Crime in the suites


Published: Saturday, January 18, 2003 at 6:01 a.m.
Last Modified: Friday, January 17, 2003 at 10:24 p.m.
Recently approved sentencing guidelines involve harsher penalties placed on corporate officials who cheat investors.
The United States Sentencing Commission approved an emergency plan last week that would bring longer prison sentences for corporate officials who cheat investors.
Evidently, the commission is headed in the right direction: The Justice Department doesn't think the new guidelines are harsh enough. Defense attorneys say they are too severe.
The guidelines, adopted after Congress called for increased penalties on corporate officers who defraud investors, would increase prison times by about 25 percent.
The new guidelines, which federal judges use in imposing sentences, were approved by a 5-0 vote. They go into effect later this month and last through November. In April, the commission plans to come back with permanent guidelines that Congress will review for approval.
That would be a good time to address some of the criticisms, particularly from Justice Department officials who said the guidelines don't deal harshly enough with the officers who work for small, private companies instead of large, publicly traded ones.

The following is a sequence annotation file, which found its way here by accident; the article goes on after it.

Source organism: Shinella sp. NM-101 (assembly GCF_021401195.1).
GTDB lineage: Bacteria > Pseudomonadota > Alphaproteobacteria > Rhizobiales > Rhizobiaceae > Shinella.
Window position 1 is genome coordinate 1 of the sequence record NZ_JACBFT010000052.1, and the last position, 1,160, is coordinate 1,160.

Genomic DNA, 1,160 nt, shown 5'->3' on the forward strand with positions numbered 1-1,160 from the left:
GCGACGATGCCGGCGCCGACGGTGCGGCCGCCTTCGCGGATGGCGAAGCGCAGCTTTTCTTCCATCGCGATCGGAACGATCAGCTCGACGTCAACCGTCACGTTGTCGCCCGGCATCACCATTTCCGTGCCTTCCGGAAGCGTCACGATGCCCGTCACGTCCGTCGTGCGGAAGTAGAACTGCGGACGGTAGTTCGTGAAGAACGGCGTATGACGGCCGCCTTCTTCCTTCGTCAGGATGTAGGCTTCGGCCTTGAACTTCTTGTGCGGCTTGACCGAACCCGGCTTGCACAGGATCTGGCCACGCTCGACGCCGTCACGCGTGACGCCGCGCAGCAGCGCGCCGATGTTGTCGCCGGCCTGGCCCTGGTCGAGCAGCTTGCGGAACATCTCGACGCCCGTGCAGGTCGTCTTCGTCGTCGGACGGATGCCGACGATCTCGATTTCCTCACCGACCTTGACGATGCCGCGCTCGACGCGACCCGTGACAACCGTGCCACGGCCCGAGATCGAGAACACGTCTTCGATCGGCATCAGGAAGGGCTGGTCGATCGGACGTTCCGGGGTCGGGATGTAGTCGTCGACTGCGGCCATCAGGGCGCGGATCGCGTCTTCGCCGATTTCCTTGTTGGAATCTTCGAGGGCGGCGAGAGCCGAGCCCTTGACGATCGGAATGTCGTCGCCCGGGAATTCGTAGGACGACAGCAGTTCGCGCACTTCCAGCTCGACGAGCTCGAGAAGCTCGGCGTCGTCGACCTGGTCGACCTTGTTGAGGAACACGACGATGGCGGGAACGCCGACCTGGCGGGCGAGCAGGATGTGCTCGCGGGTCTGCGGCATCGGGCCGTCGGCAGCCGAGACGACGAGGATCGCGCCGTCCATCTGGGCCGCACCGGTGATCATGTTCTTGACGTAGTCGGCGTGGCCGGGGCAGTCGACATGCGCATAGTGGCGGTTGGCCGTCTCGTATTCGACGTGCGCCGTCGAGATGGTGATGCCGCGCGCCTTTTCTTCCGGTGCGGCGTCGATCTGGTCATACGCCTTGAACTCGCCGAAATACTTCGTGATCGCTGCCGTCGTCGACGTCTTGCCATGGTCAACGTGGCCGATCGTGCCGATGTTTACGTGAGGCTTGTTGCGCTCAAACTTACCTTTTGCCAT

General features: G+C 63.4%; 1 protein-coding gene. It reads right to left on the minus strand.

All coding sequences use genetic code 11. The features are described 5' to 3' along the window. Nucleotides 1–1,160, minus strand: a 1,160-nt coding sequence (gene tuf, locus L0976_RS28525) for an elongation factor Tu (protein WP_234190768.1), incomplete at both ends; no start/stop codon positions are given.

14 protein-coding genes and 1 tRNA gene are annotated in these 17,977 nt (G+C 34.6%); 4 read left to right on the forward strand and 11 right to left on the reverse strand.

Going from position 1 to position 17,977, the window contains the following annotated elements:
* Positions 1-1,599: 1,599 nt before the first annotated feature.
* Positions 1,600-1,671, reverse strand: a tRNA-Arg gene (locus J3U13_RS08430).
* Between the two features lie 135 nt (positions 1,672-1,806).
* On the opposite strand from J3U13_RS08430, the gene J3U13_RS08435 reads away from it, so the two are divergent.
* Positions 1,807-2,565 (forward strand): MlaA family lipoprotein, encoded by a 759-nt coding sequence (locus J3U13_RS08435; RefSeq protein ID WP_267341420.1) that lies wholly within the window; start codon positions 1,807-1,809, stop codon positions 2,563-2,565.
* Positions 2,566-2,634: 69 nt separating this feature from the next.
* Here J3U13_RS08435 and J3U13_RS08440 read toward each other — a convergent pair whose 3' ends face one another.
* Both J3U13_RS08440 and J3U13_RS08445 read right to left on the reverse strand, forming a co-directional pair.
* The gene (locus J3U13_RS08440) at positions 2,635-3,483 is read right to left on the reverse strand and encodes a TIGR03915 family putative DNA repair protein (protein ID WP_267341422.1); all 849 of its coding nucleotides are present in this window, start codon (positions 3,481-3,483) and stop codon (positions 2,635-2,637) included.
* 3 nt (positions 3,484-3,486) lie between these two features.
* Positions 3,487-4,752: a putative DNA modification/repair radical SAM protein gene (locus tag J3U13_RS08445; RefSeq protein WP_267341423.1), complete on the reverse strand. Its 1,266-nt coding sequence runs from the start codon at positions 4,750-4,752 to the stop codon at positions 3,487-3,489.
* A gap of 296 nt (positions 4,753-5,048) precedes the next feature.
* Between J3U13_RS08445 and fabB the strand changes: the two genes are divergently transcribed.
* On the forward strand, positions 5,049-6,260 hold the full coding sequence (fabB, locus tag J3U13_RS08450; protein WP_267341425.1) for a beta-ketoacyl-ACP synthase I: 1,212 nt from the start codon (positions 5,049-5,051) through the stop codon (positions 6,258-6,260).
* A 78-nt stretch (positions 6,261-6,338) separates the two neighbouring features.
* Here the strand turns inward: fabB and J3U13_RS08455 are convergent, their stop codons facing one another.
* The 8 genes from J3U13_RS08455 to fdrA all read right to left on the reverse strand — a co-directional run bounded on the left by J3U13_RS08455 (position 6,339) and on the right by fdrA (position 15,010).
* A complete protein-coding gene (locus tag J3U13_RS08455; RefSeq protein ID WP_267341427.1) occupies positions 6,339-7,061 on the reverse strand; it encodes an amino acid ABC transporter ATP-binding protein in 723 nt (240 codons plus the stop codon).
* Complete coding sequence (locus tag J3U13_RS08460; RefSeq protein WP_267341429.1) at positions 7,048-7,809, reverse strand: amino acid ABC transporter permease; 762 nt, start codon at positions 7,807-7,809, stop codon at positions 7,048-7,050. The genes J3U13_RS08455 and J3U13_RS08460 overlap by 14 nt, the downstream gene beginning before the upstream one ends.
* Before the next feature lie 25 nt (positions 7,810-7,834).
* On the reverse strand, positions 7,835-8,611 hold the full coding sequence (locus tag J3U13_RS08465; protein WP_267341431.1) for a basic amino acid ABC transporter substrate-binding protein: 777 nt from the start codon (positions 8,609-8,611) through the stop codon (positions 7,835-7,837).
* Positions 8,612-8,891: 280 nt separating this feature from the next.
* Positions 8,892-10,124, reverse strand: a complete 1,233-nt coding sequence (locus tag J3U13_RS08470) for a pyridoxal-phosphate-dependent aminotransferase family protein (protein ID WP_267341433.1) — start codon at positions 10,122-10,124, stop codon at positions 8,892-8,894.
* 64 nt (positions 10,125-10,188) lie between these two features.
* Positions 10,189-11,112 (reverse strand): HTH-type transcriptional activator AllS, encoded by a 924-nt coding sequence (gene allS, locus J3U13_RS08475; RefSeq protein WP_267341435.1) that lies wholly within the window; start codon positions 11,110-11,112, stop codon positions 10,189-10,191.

Congress gave the commission the authority to "raise penalties across the board," said Eric H. Jaso, a nonvoting member of the panel from the Justice Department. "Many smaller-scale frauds cause devastating harm across the country," but the plan's treatment of small-time corporate crimes "sends the wrong message" to company officers and the public.
Meanwhile, James Felman, a Tampa defense lawyer who serves on an advisory panel to the sentencing commission, told The New York Times: "These guidelines are extremely harsh. This is like a nuclear bomb dropped on anyone who has anything to do with any of these offenses. Some people will be facing life in prison."
Commission member Ruben Castillo provided another assessment: "The message of today's amendment is very simple: Crimes in the suites will be treated the same, if not more seriously, than crimes in the streets."
Robbery using pen and ink isn't all that different from taking money with a gun.

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